With IBM's XL compiler family it is possible to supply two options (-qreport and -qlist) to generate reports for each source file that include information on which optimizations were applied, or which parts of the code could not be optimized (and why).

Is it possible to get a similar reporting for GNU's g++ - and if yes, how to do it?

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    I can't imagine GCC can't do something IBM's compiler can (apart from crashing). – user529758 Feb 6 '13 at 19:47
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    I just updated my question to include the "how", not just the "if". – Michael Schlottke-Lakemper Feb 6 '13 at 20:01

Have a look at the -fdump-tree-[switch] flags. You can use -fdump-tree-all to get loads of information.

Also in trunk gcc -fopt-info-[options] will give you access higher level optimization information e.g. when particular optimizations were applied, missed etc e.g.


Prints all successful and missed inlining optimizations (to stderr in this case). This is obviously pretty new functionality so I'm not sure how well supported it is yet.

In earlier releases they had -ftree-vectorizer-verbose=n which is now being deprecated in favor of opt-info.

All these options are listed here https://gcc.gnu.org/onlinedocs/gcc/Developer-Options.html though it can be a bit tricky to pick out the useful ones.

  • As far as I can tell, the "-fdump-tree-[switch]" output only gives me the results of the compiliation process (i.e. the "what") at various stages, but not the "how" and "why". Is there any way to get some high-level information on what the compiler does (maybe with appropriate postprocessing)? – Michael Schlottke-Lakemper Feb 7 '13 at 9:27
  • @Michael I added some more useful flags but it depends how bleeding edge your gcc is. On the plus side, it seems like this is improving quite a lot. – jmetcalfe Feb 7 '13 at 10:06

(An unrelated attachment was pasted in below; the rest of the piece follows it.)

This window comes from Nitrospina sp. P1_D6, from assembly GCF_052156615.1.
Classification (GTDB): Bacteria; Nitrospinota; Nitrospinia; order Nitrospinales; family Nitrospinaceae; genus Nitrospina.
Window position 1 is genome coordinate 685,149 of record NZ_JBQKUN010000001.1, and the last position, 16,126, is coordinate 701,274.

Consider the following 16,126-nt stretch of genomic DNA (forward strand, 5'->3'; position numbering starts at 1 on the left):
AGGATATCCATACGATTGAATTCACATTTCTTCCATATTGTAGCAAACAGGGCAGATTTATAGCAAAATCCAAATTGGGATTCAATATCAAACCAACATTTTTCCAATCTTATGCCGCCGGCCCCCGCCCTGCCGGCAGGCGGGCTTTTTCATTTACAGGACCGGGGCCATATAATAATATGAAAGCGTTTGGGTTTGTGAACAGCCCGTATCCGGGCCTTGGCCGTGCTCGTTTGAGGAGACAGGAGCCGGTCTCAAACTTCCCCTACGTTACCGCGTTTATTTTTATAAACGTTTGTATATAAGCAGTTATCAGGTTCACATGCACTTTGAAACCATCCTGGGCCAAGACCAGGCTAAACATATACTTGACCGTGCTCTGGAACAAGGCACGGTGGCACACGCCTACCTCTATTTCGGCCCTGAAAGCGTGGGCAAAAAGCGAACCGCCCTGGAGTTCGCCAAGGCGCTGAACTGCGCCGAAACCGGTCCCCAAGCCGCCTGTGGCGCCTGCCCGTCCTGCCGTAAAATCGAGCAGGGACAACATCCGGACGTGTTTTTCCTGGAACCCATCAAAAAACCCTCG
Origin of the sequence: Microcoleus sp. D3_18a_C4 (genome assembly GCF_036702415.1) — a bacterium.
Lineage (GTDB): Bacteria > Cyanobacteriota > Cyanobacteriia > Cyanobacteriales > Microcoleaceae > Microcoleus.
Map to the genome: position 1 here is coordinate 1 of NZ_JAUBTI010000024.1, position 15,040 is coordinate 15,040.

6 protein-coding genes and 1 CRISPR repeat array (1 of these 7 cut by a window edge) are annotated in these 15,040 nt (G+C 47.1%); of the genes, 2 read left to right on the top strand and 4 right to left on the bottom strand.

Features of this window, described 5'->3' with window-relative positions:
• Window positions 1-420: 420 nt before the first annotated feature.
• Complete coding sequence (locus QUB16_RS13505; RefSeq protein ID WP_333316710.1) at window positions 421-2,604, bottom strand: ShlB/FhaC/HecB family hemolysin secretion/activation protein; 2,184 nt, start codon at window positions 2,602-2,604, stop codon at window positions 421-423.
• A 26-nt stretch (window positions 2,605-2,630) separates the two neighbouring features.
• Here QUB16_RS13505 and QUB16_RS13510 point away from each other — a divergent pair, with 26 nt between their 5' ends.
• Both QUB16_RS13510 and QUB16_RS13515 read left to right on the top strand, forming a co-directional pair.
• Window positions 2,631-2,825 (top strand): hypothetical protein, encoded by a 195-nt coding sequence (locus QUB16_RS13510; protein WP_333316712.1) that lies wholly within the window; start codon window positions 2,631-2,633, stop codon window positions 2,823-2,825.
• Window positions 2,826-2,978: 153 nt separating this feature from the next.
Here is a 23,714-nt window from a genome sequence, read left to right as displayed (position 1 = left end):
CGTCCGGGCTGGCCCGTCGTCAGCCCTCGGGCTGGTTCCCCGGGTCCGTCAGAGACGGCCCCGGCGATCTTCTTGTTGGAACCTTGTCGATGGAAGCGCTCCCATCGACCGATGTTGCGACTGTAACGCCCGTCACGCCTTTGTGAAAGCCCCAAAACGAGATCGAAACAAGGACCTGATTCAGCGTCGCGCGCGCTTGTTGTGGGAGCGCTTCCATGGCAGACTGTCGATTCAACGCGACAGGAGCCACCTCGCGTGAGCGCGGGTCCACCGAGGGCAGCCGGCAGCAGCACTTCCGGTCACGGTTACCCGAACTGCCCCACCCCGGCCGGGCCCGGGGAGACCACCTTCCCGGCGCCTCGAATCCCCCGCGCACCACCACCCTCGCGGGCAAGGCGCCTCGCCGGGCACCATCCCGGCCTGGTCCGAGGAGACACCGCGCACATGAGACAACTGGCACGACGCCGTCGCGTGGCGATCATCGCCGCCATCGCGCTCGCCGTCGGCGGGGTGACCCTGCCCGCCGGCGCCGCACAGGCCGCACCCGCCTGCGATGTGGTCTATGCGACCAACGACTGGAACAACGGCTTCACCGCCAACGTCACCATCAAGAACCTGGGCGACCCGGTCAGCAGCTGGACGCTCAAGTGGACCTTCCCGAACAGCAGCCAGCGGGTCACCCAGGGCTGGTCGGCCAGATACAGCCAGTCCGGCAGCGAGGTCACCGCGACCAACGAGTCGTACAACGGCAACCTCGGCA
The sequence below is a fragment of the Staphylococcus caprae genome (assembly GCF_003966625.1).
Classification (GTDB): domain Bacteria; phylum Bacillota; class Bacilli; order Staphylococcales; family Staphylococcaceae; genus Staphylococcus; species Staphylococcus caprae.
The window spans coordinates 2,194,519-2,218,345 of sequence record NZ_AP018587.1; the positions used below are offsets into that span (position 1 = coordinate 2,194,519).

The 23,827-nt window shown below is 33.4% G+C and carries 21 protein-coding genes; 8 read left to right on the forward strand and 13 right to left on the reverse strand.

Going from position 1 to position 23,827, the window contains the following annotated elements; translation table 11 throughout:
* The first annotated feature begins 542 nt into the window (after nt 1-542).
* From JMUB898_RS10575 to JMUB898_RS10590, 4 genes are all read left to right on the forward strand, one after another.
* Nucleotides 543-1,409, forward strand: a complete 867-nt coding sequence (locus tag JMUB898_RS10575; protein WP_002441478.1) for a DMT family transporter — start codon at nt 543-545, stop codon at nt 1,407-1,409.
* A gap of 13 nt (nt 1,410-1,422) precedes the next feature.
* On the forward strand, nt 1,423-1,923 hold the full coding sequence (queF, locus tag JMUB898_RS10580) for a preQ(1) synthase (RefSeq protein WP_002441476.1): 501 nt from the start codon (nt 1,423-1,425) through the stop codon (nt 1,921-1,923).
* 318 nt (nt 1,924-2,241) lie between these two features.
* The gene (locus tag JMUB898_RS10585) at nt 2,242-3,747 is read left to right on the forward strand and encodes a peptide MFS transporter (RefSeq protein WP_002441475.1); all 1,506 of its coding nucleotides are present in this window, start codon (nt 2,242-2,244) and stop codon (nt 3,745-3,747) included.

• This seems to be exactly what I'm looking for, thank you. Exactly how bleeding edge is this feature? 4.7.2 (our version) does not have it, so I guess it's only in the development version so far. – Michael Schlottke-Lakemper Feb 7 '13 at 10:47
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    Yes, seems to only be in trunk. There is no mention of it on 4.8 change list either. I've only played with it briefly so not sure how well it works for all passes, but it worked well for a few simple tests. – jmetcalfe Feb 7 '13 at 11:14

Use -S -fverbose-asm to list every silently applied option (including optimization ones) in assembler output header.

  • Isn't this the default with -S? – jmetcalfe Feb 7 '13 at 7:11
  • Of course no. Just try with -fverbose-asm and without and look at the difference. – Konstantin Vladimirov Feb 7 '13 at 7:23
  • Just verified with gcc 4.8.2 and 4.1.2 on linux, works well, this trick not limited to optimization option but all implicit option. I'd check assembly listing many times but never noticed the header contains such a useful info. – zhaorufei Feb 10 '17 at 7:30

From https://gcc.gnu.org/onlinedocs/gcc-7.2.0/gcc/Optimize-Options.html#Optimize-Options:

You can invoke GCC with -Q --help=optimizers to find out the exact set of optimizations that are enabled at each level.

Example: (count number of optimization options enabled) A file is not necessary.

$ g++ -std=c++17 -O2 -Q --help=optimizers 2>&1 |grep enabled |wc -l

Note that many optimizations enabled by -O1/2/3 have no individual flags (see also: c++ - g++ O1 is not equal to O0 with all related optimization flags - Stack Overflow)

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